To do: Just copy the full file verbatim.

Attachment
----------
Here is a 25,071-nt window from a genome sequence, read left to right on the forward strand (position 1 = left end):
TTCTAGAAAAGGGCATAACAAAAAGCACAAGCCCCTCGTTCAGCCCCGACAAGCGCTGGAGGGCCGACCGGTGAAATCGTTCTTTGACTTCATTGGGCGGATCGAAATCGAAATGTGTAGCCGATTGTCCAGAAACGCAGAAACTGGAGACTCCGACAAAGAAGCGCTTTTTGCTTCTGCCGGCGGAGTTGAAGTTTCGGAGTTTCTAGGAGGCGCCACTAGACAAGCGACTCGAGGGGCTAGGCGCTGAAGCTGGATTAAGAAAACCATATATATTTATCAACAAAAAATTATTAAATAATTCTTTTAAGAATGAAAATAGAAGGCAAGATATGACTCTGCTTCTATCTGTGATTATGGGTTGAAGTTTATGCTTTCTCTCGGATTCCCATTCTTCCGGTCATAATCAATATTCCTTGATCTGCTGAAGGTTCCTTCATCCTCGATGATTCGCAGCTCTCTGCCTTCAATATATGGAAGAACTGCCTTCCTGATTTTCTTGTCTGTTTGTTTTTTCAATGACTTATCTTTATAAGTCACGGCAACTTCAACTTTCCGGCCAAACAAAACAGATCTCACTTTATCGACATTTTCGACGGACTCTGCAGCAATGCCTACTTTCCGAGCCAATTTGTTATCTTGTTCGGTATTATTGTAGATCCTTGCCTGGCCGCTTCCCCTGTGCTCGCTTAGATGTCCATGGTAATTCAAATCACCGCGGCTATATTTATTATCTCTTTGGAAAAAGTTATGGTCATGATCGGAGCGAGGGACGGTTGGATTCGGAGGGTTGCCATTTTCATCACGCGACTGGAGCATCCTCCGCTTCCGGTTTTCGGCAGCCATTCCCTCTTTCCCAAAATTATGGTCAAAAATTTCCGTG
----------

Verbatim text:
Here is a 25,071-nt window from a genome sequence, read left to right on the forward strand (position 1 = left end):
TTCTAGAAAAGGGCATAACAAAAAGCACAAGCCCCTCGTTCAGCCCCGACAAGCGCTGGAGGGCCGACCGGTGAAATCGTTCTTTGACTTCATTGGGCGGATCGAAATCGAAATGTGTAGCCGATTGTCCAGAAACGCAGAAACTGGAGACTCCGACAAAGAAGCGCTTTTTGCTTCTGCCGGCGGAGTTGAAGTTTCGGAGTTTCTAGGAGGCGCCACTAGACAAGCGACTCGAGGGGCTAGGCGCTGAAGCTGGATTAAGAAAACCATATATATTTATCAACAAAAAATTATTAAATAATTCTTTTAAGAATGAAAATAGAAGGCAAGATATGACTCTGCTTCTATCTGTGATTATGGGTTGAAGTTTATGCTTTCTCTCGGATTCCCATTCTTCCGGTCATAATCAATATTCCTTGATCTGCTGAAGGTTCCTTCATCCTCGATGATTCGCAGCTCTCTGCCTTCAATATATGGAAGAACTGCCTTCCTGATTTTCTTGTCTGTTTGTTTTTTCAATGACTTATCTTTATAAGTCACGGCAACTTCAACTTTCCGGCCAAACAAAACAGATCTCACTTTATCGACATTTTCGACGGACTCTGCAGCAATGCCTACTTTCCGAGCCAATTTGTTATCTTGTTCGGTATTATTGTAGATCCTTGCCTGGCCGCTTCCCCTGTGCTCGCTTAGATGTCCATGGTAATTCAAATCACCGCGGCTATATTTATTATCTCTTTGGAAAAAGTTATGGTCATGATCGGAGCGAGGGACGGTTGGATTCGGAGGGTTGCCATTTTCATCACGCGACTGGAGCATCCTCCGCTTCCGGTTTTCGGCAGCCATTCCCTCTTTCCCAAAATTATGGTCAAAAATTTCCGTG